How To Handle Healthcare Costs During Retirement
As we grow older and look towards retirement, it’s often dreaming of the chance to slow down, enjoy more time with our hobbies and loved ones, and even perhaps travel. Our visions don’t often include how we will pay for our healthcare costs in our golden years.
Yet, healthcare costs exist and they need to be planned and budgeted for. Fortunately, with some research and preparation, you can have your health care plans in place so you can enjoy retirement as you should.
How Much Should You Budget?
First, let’s look at how much money you may potentially need for your healthcare costs. According to Fidelity, if a couple retires in 2022 at 65 years old, they could need around $300,000 during their retirement. The Employee Benefit Research Institute puts that number at around $325,000. Either way, it’s a significant amount of money. Looking at it from a “per year” perspective may be easier to swallow.
Per the AARP Public Policy Institute, in 2018, people with traditional Medicare coverage paid an average of $6,168 for medical insurance and services. And one out of ten people spent $11,000.
Of course, these are generalizations, and your age, health, and where you live will also contribute to your overall costs. It is, however, a good place to start.
What Will Your Insurance Cover?
Now that you have a general idea of how much money you may need over the course of your retirement, you need to make sure you have insurance coverage to make those costs a reality. You have to remember that you will no longer be working so there is a very high likelihood that you will no longer have employer-paid health insurance.
A large percentage of retirees use Medicare as their health insurance. Medicare is the federal insurance program for people 65 and over. There are different parts to Medicare.
- Part A – This is thought of as hospital insurance. It covers hospital stays, skilled nursing facilities, hospice care, and some home health care. If you or your spouse paid Medicare taxes while working, there is typically no out-of-pocket premium for Part A.
- Part B – This is the medical insurance. It covers doctors’ visits, medical supplies, outpatient care, and preventative services. In 2022, the standard out-of-pocket premium for Part B was $170.10.
- Part D – This is the prescription coverage arm of Medicare. It also covers recommended vaccines and shots.
- Medicare Advantage – Yes, there is a fourth item. This is a privatized version of Medicare. It’s private insurance coverage that has been approved by Medicare as an alternative to Original Medicare. It is usually one policy that covers all three above parts and sometimes even includes some things that Medicare doesn’t, such as dental or vision insurance.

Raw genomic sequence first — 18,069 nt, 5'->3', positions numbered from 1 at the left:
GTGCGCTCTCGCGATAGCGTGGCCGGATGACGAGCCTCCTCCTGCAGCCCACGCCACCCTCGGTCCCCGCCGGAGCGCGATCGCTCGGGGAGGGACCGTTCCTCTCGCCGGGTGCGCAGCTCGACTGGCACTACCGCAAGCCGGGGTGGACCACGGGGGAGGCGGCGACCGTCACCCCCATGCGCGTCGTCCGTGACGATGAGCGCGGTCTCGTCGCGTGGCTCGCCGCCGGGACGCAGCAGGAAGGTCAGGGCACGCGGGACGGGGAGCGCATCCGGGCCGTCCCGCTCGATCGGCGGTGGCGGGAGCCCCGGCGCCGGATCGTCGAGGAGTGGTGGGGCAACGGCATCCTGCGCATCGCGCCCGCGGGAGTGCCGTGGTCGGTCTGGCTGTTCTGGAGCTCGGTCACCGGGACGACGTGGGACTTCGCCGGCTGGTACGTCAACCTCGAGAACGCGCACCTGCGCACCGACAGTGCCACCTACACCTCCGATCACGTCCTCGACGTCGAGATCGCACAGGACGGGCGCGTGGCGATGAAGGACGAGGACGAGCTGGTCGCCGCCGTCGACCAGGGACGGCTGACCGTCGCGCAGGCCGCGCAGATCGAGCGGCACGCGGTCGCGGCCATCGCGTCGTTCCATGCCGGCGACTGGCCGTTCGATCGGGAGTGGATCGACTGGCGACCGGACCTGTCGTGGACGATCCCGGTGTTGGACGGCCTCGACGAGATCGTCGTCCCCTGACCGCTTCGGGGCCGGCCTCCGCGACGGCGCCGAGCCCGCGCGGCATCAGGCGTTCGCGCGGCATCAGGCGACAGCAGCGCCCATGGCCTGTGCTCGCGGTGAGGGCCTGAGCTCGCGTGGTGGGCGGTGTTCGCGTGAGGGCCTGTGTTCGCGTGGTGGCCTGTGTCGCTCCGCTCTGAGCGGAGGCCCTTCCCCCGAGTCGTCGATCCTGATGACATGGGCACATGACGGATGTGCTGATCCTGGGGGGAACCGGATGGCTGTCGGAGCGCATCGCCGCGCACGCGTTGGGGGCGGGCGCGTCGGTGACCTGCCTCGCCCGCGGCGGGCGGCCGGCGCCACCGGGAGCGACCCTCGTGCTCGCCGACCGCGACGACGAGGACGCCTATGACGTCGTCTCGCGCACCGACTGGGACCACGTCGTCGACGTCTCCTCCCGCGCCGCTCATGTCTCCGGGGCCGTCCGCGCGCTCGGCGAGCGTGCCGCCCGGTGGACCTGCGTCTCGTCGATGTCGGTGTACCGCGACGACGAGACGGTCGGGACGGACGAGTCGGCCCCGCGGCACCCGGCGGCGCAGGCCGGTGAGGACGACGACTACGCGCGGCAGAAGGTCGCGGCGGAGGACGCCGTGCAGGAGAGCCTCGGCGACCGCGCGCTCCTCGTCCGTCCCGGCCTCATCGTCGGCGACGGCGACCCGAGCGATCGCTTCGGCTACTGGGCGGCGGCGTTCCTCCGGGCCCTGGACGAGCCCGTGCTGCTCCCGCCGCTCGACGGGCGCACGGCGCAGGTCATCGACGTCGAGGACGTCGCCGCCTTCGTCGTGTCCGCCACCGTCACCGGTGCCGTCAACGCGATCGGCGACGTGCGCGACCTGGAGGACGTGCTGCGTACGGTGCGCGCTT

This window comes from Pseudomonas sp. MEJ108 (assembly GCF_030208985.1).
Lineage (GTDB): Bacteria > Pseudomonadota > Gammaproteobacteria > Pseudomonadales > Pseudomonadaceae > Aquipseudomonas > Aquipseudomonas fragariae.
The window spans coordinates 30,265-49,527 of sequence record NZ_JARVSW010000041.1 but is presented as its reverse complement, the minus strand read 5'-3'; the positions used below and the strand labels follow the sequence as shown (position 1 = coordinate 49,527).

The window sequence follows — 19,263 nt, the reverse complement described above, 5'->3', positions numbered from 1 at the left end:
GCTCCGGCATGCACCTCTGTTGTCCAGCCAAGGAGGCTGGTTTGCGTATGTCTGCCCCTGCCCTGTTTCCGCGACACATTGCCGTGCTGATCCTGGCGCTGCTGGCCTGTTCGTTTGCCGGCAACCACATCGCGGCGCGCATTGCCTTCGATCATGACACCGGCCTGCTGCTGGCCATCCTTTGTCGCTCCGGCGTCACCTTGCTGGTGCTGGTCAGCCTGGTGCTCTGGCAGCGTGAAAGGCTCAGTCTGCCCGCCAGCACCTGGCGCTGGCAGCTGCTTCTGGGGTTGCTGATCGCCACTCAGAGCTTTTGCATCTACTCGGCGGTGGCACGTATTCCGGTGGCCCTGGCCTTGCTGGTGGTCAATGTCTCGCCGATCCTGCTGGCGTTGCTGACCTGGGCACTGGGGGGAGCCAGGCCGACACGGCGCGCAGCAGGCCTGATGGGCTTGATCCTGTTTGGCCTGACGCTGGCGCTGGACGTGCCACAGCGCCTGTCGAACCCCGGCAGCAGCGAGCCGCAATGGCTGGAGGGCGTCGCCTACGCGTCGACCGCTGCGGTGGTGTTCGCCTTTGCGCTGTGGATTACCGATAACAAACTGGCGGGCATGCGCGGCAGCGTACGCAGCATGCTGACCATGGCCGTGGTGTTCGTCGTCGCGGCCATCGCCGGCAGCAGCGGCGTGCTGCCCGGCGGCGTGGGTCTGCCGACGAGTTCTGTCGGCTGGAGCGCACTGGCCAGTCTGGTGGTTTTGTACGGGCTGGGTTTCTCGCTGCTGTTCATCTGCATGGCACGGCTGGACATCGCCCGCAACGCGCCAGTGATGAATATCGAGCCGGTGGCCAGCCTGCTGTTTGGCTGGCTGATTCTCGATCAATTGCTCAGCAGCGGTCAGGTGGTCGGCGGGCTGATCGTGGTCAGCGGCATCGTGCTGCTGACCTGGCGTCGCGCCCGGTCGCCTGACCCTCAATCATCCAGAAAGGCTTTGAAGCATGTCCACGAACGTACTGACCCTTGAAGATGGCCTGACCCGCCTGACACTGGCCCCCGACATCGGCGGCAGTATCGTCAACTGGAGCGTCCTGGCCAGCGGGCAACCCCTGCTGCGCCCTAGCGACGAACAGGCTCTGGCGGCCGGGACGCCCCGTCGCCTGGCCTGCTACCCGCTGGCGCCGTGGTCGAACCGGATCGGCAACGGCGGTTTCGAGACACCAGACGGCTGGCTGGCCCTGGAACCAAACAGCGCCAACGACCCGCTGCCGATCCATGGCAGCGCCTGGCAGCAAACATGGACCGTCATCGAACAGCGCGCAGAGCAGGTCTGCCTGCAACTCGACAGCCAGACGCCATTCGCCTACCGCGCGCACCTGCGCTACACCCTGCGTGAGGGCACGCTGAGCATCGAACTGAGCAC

It is important to remember the things that Medicare doesn’t cover so you can plan for them on your own as needed. It doesn’t cover dental, vision, or long-term care.
Is Long-term Care Insurance Worth Getting?
Since long-term care insurance isn’t covered by Medicare, is it worth paying for your own coverage separately? Yes, it is. It’s not enjoyable to think that as you age you may need to spend time in a nursing home, but the potential for it to happen, especially close to end-of-life, is very common.
This care can be incredibly expensive. According to Genworth, in 2021, the median cost for a private room in a nursing home was $108,405 per year. Long-term care insurance can help alleviate this cost.
The premiums for this insurance are not cheap. They are less than the actual care but are still expensive. One option to keep costs down is to instead purchase a life insurance policy with a long-term care rider. If you need long-term care, you can use all or part of your death benefit payout to cover those costs.
Save Money With A Health Savings Account
One option to save up for your health care costs is with a Health Savings Account (HSA). HSAs are offered as part of a high-deductible health insurance plan and offer tax benefits when used. In 2022, you could contribute $3,650 as an individual and $7,300 as a family to an HSA each year. The money you deposit into the account is tax deductible. Prior to age 65, money that is withdrawn for approved medical expenses is tax-free. Money not used is rolled over from year to year.
If you withdraw funds that are not for approved medical expenses you are penalized–unless you are 65 or older. After you turn 65, you can withdraw funds for medical or non-medical purposes. It’s tax-free for medical reasons and taxed normally for non-medical reasons. Because of this, some retirees will use the HSA account as a secondary retirement account.
Retire And Relax
No matter how much you want to avoid it, you will have healthcare costs in your retirement. And they will likely be increasing every year. Thinking about and planning for those expenses now will free you up to relax and truly enjoy the retirement you’ve earned when the time comes.